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Will Administering Antibiotics 'Late' Reduce Your SSIs?
TIME CHANGE Each patient received an IV infusion of cefuroxime either "early," in the anesthesia room, or "late," in the OR. The SSI rate was 4.9% in the early group, and 5.3% in the late group.

Will narrowing the window for administering pre-operative antibiotics decrease the likelihood of a patient developing a surgical site infection? Not according to a newly published study conducted by Swiss researchers.

A randomized trial of general surgery adult inpatients at 2 Swiss hospitals attempted to determine the precise optimum timing administration of surgical antimicrobial prophylaxis. Whether the antibiotics were given at about 60 minutes before surgery or at less than 30 minutes, the hospitals showed almost no difference in overall SSIs.

Between Feb. 21, 2013, and Aug. 3, 2015, 5,580 patients received pre-operative antibiotic treatment — specifically, a 1.5g intravenous infusion of cefuroxime (combined with 500mg of metronidazole in colorectal surgery) — either "early," in the anesthesia room, or "late," in the OR. Of those, 5,175 patients were analyzed: 2,589 in the early group; and 2,586 in the late group. The median administration time was 42 minutes before incision in the early group and 16 minutes before incision in the late group.

The overall SSI rate was 5.1% (234 of 4,596) — 4.9% in the early group, and 5.3% in the late group — and the length-of-stay duration and 30-day mortality rates were also similar between the 2 groups. The follow-up rate was 100% (5,175 of 5,175 patients), and the outpatient 30-day follow-up rate was 88.8% (4,596 of 5,175).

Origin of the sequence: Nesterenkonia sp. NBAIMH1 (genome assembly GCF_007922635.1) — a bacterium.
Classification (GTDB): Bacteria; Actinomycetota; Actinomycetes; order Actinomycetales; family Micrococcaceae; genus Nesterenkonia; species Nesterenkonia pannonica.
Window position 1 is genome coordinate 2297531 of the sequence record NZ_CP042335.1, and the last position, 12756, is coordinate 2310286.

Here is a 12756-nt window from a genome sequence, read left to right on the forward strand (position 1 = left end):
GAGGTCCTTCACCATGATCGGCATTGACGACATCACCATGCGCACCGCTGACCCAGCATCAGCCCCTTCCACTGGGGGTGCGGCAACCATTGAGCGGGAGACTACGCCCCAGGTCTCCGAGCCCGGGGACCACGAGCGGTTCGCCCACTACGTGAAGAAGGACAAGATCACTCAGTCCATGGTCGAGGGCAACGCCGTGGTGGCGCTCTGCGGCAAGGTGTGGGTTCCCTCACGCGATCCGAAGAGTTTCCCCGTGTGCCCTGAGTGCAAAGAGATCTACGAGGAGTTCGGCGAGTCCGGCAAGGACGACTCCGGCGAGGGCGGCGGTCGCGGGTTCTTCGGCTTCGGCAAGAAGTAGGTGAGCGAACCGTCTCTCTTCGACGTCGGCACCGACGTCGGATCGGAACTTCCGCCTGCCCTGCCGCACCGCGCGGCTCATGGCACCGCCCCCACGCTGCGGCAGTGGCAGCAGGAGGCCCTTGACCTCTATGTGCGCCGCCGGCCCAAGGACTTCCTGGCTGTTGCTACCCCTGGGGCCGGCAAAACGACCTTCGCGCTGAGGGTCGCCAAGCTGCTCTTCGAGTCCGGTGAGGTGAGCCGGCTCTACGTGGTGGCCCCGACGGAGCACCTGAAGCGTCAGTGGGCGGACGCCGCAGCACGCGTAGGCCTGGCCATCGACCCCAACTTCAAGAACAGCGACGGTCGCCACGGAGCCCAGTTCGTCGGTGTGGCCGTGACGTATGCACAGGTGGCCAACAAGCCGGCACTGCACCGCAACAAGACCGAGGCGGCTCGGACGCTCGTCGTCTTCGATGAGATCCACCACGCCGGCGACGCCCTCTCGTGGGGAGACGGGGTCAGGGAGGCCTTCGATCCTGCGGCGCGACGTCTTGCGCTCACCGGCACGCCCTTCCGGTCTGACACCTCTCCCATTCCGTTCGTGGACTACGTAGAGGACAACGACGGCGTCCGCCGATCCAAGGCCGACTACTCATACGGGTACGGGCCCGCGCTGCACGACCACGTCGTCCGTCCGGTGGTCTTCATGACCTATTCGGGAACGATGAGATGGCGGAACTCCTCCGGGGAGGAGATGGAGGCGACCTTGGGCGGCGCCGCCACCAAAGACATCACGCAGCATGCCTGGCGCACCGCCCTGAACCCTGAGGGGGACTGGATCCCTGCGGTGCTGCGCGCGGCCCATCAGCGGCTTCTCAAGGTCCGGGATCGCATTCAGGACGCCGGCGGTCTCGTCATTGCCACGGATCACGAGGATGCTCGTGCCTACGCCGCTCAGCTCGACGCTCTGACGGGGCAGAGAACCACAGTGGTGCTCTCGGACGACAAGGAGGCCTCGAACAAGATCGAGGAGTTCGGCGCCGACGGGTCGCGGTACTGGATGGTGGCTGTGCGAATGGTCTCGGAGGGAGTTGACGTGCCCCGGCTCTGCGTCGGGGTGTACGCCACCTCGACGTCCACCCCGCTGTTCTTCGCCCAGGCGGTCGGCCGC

Bill Donahue

Sham Knee Arthroscopy as Effective as Real Surgery?
REAL PROGRESS Patients who had "placebo surgeries" improved just as much as those who had actual surgeries.

Patients rarely benefit from knee arthroscopy, according to a new study that calls into question the effectiveness of the most common orthopedic surgery performed on patients with degenerative knee disease.

At 24 months post-op, researchers evaluated 146 patients with degenerative medial meniscal tears but no evidence of knee osteoarthritis who underwent either arthroscopic partial meniscectomy (APM) or so-called sham surgery. Patients who had sham surgeries improved just as much as patients who underwent actual arthroscopies, reported Finnish researchers in Annals of the Rheumatic Diseases.

All 146 study participants had suspected meniscus tears that were later verified by MRI and knee arthroscopy, but 76 were given sham surgeries in which surgeons only simulated APMs, mimicking the sounds and sensations of surgery.

All patients had the same post-op care protocol, and all were evaluated 2 years later by an independent orthopedic surgeon who didn't know which were which, and who evaluated them for pain, range of motion, stability and other criteria.

The results "support the evolving consensus that degenerative meniscus tear represents an (early) sign of knee osteoarthritis, rather than a clinical entity on its own," say the authors. As such, they say, caution is warranted when "referring patients with knee pain and suspicion of a degenerative meniscal tear to MRI examination or APM, even after a failed attempt at conservative treatment."

Knee arthroscopy is performed 2 millions time per year worldwide, most often in middle-aged and older patients with knee symptoms and degenerative knee disease.

Jim Burger

Opioids and Orthopedics Don't Mix
ALTERNATIVE THERAPY Patients should limit their use of opioids before knee replacement surgery.

Orthopedic surgeons need to consider opioid-sparing ways to manage their patients' joint discomfort before and after surgery, according to a pair of newly released studies. One show the pre-op use of opioids negatively impacts the pain patients experience after surgery. The other suggests that overprescribing the powerful painkillers to manage post-op pain could be contributing to the opioid crisis that's gripping the nation. A quick summary of both studies: